Wednesday, July 28, 2010

DHCP Server Configuration

Dynamic Host Configuration Protocol (DHCP) automatically assigns IP addresses and other network configuration information (subnetmask, broadcast address, etc) to computers on a network. A client configured forDHCP will send out a broadcast request to the DHCP server requesting an address. The DHCP server will then issue a "lease" and assign it to that client. The time period of a valid lease can be specified on the server.DHCP reduces the ammount of time required to configure clients and allows one to move a computer to various networks and be configured with the appropriate IP address, gateway and subnet mask. For ISP's it conserves the limited number of IP addresses it may use. DHCP servers may assign a "static" IP address to specified hardware. Microsoft NetBios information is often included in the network information sent by the DHCPserver.
DHCP assignment:
  1. Lease Request: Client broadcasts request to DHCP server with a source address of and a destination address of The request includes the MAC address which is used to direct the reply.
  2. IP lease offer: DHCP server replies with an IP address, subnet mask, network gateway, name of the domain, name servers, duration of the lease and the IP address of the DHCP server.
  3. Lease Selection: Client recieves offer and broadcasts to al DHCPservers that will accept given offer so that other DHCP server need not make an offer.
  4. The DHCP server then sends an ack to the client. The client is configured to use TCP/IP.
  5. Lease Renewal: When half of the lease time has expired, the client will issue a new request to the DHCP server.
Starting DHCP server: service dhcpd start
(or /etc/rc.d/init.d/dhcpd start for Red Hat, Fedora and CentOS Linux distributions)
Sample DHCP server config file: (DHCP v3.0.1) /etc/dhcpd.conf
(See /usr/share/doc/dhcp-3.X/dhcp.conf.sample)
ddns-update-style interim;                                   # Required for dhcp 3.0+ / Red Hat 8.0+
   ignore client-updates;
   subnet netmask {
   range;                   # Range of IP addresses to be issued to DHCP clients
   option subnet-mask    ;    # Default subnet mask to be used by DHCP clients
   option broadcast-address;    # Default broadcastaddress to be used by DHCP clients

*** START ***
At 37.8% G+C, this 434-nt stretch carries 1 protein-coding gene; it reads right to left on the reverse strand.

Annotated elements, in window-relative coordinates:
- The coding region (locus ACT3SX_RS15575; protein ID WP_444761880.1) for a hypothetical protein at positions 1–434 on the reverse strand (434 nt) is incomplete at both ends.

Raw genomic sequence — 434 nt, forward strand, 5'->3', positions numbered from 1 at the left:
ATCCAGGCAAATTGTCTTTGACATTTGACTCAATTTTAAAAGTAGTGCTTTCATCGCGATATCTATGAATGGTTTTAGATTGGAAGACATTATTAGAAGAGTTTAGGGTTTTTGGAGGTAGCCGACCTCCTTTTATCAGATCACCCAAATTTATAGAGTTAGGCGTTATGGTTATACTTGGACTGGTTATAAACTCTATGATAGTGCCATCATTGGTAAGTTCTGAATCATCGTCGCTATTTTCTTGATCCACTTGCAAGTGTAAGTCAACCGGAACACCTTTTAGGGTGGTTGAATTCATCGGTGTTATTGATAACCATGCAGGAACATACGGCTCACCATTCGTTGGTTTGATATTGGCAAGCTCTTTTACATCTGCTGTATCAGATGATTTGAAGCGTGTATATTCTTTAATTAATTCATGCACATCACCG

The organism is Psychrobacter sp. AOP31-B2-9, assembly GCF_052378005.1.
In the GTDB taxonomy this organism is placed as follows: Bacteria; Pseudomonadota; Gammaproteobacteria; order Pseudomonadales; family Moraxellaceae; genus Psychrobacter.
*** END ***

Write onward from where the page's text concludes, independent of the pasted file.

option routers        ;      # Default gateway to be used by DHCP clients
   option domain-name              "";
   option domain-name-servers,;           # Default DNS to be used by DHCP clients
   option netbios-name-servers;    # Specify a WINS server for MS/Windows clients. 
   # (Optional. Specify if used on your network)
   #         DHCP requests are not forwarded. Applies when there is more than one ethernet device and forwarding is configured.
   #       option ipforwarding off;
   default-lease-time 21600;                            # Amount of time in seconds that a client may keep the IP address
   max-lease-time 43200;
   option time-offset              -18000;              # Eastern Standard Time
   #       option ntp-servers    ;         # Default NTP server to be used by DHCP clients
   #       option netbios-name-servers;
   # --- Selects point-to-point node (default is hybrid). Don't change this unless you understand Netbios very well
   #       option netbios-node-type 2;
   # We want the nameserver "ns2" to appear at a fixed address.
   # Name server with this specified MAC address will recieve this IP.
   host ns2 {
   hardware ethernet 00:02:c3:d0:e5:83;
   # Laser printer obtains IP address via DHCP. This assures that the
   # printer with this MAC address will get this IP address every time.
   host laser-printer-lex1 {
   hardware ethernet 08:00:2b:4c:a3:82;
Test configuration file for errors with the following command: /etc/rc.d/init.d/dhcpd configtest (Other distributions may use: /usr/sbin/dhcpd -f)
Note: The MAC addresses for the static address name server (,
can be obtained with the command /sbin/ifconfig:
eth0      Link encap:Ethernet  HWaddr 00:02:C3:D0:E5:83
   inet addr:  Bcast:  Mask:
   inet6 addr: fe80::202:b3ff:fef0:e484/64 Scope:Link
   RX packets:4070 errors:0 dropped:0 overruns:0 frame:0
   TX packets:3878 errors:0 dropped:0 overruns:0 carrier:0
   collisions:0 txqueuelen:1000
   RX bytes:3406445 (3.2 MiB)  TX bytes:439612 (429.3 KiB)
When dhcpd is running it will generate entries in the file: /var/lib/dhcp/dhcpd.leases
lease {
   starts 2 2004/12/01 20:07:05;
   ends 3 2004/12/02 08:07:05;
   hardware ethernet 00:00:e8:4a:2c:5c;
   uid 01:00:00:e8:4c:5d:31;
   client-hostname "Node1";
LANs separated by routers: In order to have your DHCP broadcast pass through a router on the the next network, one must configure the router to allow DHCP relay. (Cisco: ip-helper address, Juniper: dhcp-relay) The local lan subnet{ } configuration must come before the configuration directives of the remote LANs.